Police chief heads for retirement

Clovis Police Chief Steve Sanders

Clovis Police Chief Steve Sanders

Clovis Police Chief Steve Sanders is retiring in June after 28 years in  police work. Sanders, who started out in public service as a paramedic in Colorado, is looking forward to seeing the United States with his wife, Peggy Sanders. His goal is to see our country’s history … and all of its professional football stadiums.

Question: How many years have you been with the Clovis Police Department?
Sanders: “It’ll be 6 1/2 years. I came here in October 2008 from Denver when the police chief Dan Blair left, so then they opened it up and did a nationwide search. I came down and was hired by Joe Thomas.”

Q: How many years total as a police officer?
Sanders: “When I leave on June 12, it’ll be 28 years. And then I did eight years as a paramedic, so I have 36 years total in public services.”

Q: What inspired you to go into public service?
Sanders: “Ironically, I did the EMS stuff based on the fact I wanted to be a paramedic, and so I was the youngest certified paramedic in the state of Colorado at the age of 19. I worked a year as an EMT and went to paramedic school; that’s really what I wanted to do. Then I moved to Greeley, Colorado, and did that for about seven years there, and that’s when I realized I could be a policeman.

“I met my lovely wife, Peggy. She was a police officer with the city, and she talked me into taking the police test. That’s how I got started (as a police officer) in 1987. I went to work for the Greeley, Colorado, police department and started my career from there.”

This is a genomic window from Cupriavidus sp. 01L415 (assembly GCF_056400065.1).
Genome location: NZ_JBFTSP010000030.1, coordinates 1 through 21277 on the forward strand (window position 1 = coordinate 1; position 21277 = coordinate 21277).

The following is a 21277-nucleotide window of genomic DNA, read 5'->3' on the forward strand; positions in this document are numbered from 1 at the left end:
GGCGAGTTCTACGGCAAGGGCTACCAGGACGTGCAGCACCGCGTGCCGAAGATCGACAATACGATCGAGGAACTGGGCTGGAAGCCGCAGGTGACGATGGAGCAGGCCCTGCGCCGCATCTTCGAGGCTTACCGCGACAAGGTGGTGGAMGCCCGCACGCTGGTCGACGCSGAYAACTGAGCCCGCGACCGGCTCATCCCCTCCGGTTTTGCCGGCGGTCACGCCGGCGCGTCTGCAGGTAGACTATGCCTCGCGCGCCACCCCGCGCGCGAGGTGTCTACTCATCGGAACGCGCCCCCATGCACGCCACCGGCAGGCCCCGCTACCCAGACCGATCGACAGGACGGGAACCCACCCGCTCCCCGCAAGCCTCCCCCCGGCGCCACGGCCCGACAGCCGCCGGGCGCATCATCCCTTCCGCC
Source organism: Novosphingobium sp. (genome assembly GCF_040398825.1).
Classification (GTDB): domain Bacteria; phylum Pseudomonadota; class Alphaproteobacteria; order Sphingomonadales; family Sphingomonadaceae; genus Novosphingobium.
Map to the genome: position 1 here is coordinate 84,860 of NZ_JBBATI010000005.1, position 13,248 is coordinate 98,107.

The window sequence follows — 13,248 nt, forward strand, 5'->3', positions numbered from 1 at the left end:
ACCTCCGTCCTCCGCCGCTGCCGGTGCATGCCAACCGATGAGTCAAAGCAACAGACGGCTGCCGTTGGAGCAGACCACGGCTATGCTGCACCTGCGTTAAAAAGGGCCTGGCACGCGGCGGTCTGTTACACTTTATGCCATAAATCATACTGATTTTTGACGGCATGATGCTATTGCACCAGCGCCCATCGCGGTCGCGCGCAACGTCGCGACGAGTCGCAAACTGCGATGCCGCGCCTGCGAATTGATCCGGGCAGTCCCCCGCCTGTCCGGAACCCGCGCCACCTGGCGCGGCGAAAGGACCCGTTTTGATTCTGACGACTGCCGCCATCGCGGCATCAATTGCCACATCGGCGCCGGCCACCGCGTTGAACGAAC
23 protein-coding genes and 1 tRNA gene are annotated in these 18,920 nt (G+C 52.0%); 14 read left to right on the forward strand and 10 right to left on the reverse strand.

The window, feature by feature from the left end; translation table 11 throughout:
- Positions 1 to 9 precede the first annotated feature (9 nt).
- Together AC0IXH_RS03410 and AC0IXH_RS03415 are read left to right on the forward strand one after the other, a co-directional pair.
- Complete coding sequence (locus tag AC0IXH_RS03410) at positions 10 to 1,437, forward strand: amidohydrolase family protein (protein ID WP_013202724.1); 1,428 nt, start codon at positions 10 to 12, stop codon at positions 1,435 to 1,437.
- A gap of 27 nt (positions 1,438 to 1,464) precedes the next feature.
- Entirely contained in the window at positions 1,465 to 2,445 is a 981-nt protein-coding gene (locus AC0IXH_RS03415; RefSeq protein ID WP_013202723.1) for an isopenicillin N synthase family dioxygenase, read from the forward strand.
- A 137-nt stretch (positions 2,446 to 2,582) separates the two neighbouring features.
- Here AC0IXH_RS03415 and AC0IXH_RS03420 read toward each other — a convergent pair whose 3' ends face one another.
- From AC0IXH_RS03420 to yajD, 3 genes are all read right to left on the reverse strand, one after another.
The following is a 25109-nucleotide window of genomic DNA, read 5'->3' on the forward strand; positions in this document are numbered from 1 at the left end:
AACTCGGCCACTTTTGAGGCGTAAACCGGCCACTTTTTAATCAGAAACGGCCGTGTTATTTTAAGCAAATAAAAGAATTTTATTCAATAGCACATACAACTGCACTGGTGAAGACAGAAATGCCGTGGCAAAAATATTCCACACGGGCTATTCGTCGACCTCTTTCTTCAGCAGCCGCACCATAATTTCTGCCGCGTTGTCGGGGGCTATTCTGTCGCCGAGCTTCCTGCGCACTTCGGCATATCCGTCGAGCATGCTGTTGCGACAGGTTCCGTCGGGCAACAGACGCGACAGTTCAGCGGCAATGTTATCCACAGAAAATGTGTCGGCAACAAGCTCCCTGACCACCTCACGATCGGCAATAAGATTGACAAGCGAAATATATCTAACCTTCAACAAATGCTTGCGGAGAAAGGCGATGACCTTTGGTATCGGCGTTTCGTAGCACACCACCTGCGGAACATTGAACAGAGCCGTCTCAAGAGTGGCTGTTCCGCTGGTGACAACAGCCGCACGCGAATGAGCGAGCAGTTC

Q: What’s one case that sticks out in your mind?
Sanders: “… Perhaps the most trying case I had was the unfortunate car crash involving a police car at Grand and Sycamore streets where an officer had broadsided a pickup truck with two women in there. One of them was ultimately killed and the other was injured severely.

“That was probably my most trying case. At the time, a lot of folks didn’t have a lot of trust in the Clovis Police Department, and there were lots of calls for us to bring in outside investigators like the state police and all this other stuff.

“As the chief of police, it was my responsibility to make sure that, regardless if we were right or wrong or indifferent, that we find the truth. We did the investigation.

“It was unfortunate — we were at fault — and it’s very unfortunate that one of the officers did cause a loss of life. But at the same time, we couldn’t treat that case any different if it was you that was involved in the case.

“So I believe, although it was trying for us, I believe it was something that people started to realize that we are going to take care of business regardless of who’s involved.

“One that would be more memorable to me would be the Ms. (Ariel) Ulibarri case. I’ve worked many a homicide, don’t get me wrong, but that’s the first one that I’ve ever seen in my career where they’re complete strangers.

“Not only can it happen to anybody, you sit in this chair and you think, ‘How do you as a department prevent that from ever happening again?’ And you realize that, I’m not sure that we can.”

Q: How have you seen Clovis and the policing system change over the time you’ve served as a police officer?